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What Is Kelleys Effective Followership? [15 REPLIES FOUND]

What distinguishes an effective from an ineffective follower is enthusiastic, intelligent, and self-reliant participation—without star billing—in the pursuit of an organizational goal 🤓 Effective followers differ in their motivations for following and in their perceptions of the role 🙌 Some choose followership as their primary role at work and serve as team players who take satisfaction in helping to further a cause, an idea, a product, a service, or, more rarely, a person 😊 Others are leaders in some situations but choose the follower role in a particular context. Both these groups view the role of follower as legitimate, inherently valuable, even virtuous. [1]
In the “followership” model developed by Dr. Robert Kelley, the “effective follower” is an intelligent, motivated, and self-reliant individual who is driven by a desire to support a vision or cause that they understand objectively and believe in. And while they may not be interested in actually being a leader, it is their role as a complement to the leader that makes good leadership even possible. Because while the leader is responsible for setting the vision and communicating that vision to his followers, the effective follower is actually the one that takes responsibility for understanding the vision, coordinating with teammates, troubleshooting the process, and capably managing the tasks required to bring the vision and end goals to fruition. (we appreciate Michaelle McNair from Lome, Togo for telling us about this). [2]
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According to Kendrick Battle at, kelley developed the KFQ with the purpose of helping followers identify their type and strive for increased independent, critical thinking and active engagement. Although Kelley’s model is cited as an important contribution (Crossman & Crossman, 2011; Chaleff, 2009; Kellerman, 2007; Riggio, Chaleff, & Lipman-Blumen, 2008), the KFQ has not been widely tested and lacks broad empirical support. Despite this fact, the KFQ is implemented in followership research through multiple studies. First, the KFQ was used to explore follower types within organizations (Al-Anshory & Ali, 2014; Francis, 2014; Kalkhoran, Naami, & Beshlideh, 2013; Oyetunji, 2013; Thomas, 2014; Vandoren, 1998). Second, the KFQ was utilized in investigating relationships between follower types and other behavioral and psychological traits (Burke, 2009; Gatti et al., 2014; Tanoff & Barlow, 2002). The remaining studies focused on follower types and organizational outcomes (Favara, 2009, Gatti et al., 2014; Kalkhoran et al., 2013; Morgan, 2014; Seeley, 2007); however, only five investigations focused on validity and reliability support for the instrument. Blanchard et al. (2009), Colangelo (2000); and Seeley (2007) did not find consistent validity support for the KFQ; however, Gatti et al. (2014) supported an Italian 14-item KFQ questionnaire based on the original KFQ, while Ghislieri et al. (2015) found significant empirical support for an Italian 8-item KFQ. (we really thank Ericberto Crowley from Izhevsk, Russia for their most recent insights). [3]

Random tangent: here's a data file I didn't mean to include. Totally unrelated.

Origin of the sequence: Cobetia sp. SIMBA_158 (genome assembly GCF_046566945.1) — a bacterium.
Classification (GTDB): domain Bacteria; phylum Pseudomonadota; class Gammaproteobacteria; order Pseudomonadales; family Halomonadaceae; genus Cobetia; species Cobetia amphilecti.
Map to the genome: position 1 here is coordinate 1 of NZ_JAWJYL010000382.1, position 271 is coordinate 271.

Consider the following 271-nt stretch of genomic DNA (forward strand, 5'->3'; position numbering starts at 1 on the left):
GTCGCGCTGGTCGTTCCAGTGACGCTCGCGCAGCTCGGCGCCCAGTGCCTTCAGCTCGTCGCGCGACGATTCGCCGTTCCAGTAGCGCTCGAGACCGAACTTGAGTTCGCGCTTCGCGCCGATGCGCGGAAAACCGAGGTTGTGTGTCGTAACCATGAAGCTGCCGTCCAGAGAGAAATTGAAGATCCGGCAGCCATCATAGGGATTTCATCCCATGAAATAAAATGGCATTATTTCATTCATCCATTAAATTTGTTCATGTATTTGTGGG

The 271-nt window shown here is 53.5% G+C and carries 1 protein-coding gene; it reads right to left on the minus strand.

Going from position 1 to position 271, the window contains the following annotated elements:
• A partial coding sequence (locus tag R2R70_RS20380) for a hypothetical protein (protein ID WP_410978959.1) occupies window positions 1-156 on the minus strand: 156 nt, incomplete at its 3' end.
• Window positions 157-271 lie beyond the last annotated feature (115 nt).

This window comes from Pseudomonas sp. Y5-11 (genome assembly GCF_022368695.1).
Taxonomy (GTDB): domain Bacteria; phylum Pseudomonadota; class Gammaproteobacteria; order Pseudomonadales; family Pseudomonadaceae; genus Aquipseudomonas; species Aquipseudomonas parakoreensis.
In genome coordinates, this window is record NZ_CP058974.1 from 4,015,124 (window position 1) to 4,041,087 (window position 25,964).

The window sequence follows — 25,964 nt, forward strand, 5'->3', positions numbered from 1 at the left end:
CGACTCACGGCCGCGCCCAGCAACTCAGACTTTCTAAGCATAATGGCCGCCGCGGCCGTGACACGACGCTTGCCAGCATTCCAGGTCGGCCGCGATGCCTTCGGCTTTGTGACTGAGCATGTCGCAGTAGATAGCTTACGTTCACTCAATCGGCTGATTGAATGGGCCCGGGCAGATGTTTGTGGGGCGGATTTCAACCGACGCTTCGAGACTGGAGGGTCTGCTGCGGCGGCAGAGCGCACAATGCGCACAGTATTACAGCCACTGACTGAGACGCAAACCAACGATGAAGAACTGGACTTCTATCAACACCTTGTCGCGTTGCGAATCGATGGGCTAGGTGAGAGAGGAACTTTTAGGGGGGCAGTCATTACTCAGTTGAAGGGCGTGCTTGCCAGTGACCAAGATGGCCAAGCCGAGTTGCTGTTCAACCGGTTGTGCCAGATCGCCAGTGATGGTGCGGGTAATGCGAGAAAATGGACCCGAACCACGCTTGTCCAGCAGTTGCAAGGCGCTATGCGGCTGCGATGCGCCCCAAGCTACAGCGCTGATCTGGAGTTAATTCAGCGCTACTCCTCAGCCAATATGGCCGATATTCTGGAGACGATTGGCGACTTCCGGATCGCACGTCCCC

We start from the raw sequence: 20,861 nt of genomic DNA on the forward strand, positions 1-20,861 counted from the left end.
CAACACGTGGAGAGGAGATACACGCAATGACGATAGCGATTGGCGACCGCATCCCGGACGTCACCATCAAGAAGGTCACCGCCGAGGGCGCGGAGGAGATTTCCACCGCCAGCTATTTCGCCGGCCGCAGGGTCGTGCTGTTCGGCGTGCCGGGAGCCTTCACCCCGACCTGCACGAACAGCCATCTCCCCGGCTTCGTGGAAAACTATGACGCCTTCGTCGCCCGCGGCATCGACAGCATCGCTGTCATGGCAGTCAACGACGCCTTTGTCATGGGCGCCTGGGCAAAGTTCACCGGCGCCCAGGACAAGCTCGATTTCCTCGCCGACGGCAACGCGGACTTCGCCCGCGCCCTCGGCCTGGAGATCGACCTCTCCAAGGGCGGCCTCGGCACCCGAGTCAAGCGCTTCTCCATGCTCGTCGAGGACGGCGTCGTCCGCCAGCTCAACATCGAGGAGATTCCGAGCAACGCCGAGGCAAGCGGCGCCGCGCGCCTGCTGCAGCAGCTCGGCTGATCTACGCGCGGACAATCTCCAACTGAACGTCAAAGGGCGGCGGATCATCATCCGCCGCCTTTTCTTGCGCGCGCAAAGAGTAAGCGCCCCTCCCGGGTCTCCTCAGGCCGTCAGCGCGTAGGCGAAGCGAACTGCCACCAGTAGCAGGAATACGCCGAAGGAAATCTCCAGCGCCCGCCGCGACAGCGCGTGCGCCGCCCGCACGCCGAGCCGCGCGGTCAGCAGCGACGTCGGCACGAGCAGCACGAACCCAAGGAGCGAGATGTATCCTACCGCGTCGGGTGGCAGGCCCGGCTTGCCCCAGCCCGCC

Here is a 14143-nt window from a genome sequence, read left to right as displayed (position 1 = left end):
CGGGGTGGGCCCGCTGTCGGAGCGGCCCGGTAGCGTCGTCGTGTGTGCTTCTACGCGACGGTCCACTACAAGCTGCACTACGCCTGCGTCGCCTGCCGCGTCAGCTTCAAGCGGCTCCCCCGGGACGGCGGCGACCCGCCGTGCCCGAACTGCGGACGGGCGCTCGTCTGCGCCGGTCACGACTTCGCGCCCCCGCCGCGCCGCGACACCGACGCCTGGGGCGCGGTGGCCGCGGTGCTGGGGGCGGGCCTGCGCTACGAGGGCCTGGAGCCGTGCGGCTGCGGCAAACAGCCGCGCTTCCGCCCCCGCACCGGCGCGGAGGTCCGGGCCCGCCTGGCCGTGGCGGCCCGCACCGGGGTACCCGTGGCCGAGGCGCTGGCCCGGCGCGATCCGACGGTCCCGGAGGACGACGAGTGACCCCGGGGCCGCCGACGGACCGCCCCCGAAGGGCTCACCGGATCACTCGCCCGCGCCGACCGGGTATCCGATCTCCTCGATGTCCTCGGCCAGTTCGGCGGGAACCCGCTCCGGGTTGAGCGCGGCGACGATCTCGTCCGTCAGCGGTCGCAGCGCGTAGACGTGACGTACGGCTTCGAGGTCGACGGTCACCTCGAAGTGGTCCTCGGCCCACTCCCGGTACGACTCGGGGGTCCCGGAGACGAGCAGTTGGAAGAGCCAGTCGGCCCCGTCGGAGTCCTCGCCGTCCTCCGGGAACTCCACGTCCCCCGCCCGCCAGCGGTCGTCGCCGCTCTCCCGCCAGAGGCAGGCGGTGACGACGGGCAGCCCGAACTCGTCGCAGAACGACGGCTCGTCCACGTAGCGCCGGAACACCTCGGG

Ironically, the ability to work on one’s own initiative, with minimum supervision and to think for oneself is key to being an effective follower. This means that a leader can delegate work, safe in the knowledge that it will be dealt with effectively, and that certain tasks will be carried out without the need for supervision. Kelley believes that effective followers often regard themselves as equal to leaders in all but designated rank. They are confident enough to challenge leadership decisions and tend not to feel intimidated by those further up the organisational hierarchy. That being said, they appreciate that even their leader will probably report to someone, and will therefore try to take the needs of their team and the organization as a whole, into account. Kelley points out that self-managed followers tend to save organisations money because they need less supervisory control, thereby reducing administrative costs. [4]
Passive followers tend to be just that, uncritical and unproductive unless they are shown what to do and are actively managed. These people will tend to follow blindly and just do what they are told to do, and they will do it how they have been shown to do it and no more. They tend not to vary their working practices and don’t engage with change well unless they are told exactly what to do. If these people aren’t given a brief and managed they will do nothing productive, typically surfing the internet or anything else they want to do. These people often appear to have lots of time on their hands. If you give them a job they will do it and stop, waiting for the next instruction. (modified by Gunner Hay on October 19, 2021) [5]

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Mae Chow

Written by Mae Chow

Passionate about writing and studying Chinese, I blog about anything from fashion to food. And of course, study chinese! I'm a passionate blogger and life enthusiast who loves to share my thoughts, views and opinions with the world. I share things that are close to my heart as well as topics from all over the world.

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